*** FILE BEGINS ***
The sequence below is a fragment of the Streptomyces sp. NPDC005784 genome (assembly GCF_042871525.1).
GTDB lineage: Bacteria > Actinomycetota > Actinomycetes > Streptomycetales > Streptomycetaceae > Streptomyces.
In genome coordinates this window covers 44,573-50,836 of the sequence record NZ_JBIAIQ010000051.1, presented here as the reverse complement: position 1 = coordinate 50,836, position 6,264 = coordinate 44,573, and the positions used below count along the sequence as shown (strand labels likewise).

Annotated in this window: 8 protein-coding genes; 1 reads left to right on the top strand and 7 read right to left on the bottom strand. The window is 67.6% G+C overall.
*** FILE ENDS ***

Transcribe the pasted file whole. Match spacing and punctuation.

The sequence below is a fragment of the Streptomyces sp. NPDC005784 genome (assembly GCF_042871525.1).
GTDB lineage: Bacteria > Actinomycetota > Actinomycetes > Streptomycetales > Streptomycetaceae > Streptomyces.
In genome coordinates this window covers 44,573-50,836 of the sequence record NZ_JBIAIQ010000051.1, presented here as the reverse complement: position 1 = coordinate 50,836, position 6,264 = coordinate 44,573, and the positions used below count along the sequence as shown (strand labels likewise).

Annotated in this window: 8 protein-coding genes; 1 reads left to right on the top strand and 7 read right to left on the bottom strand. The window is 67.6% G+C overall.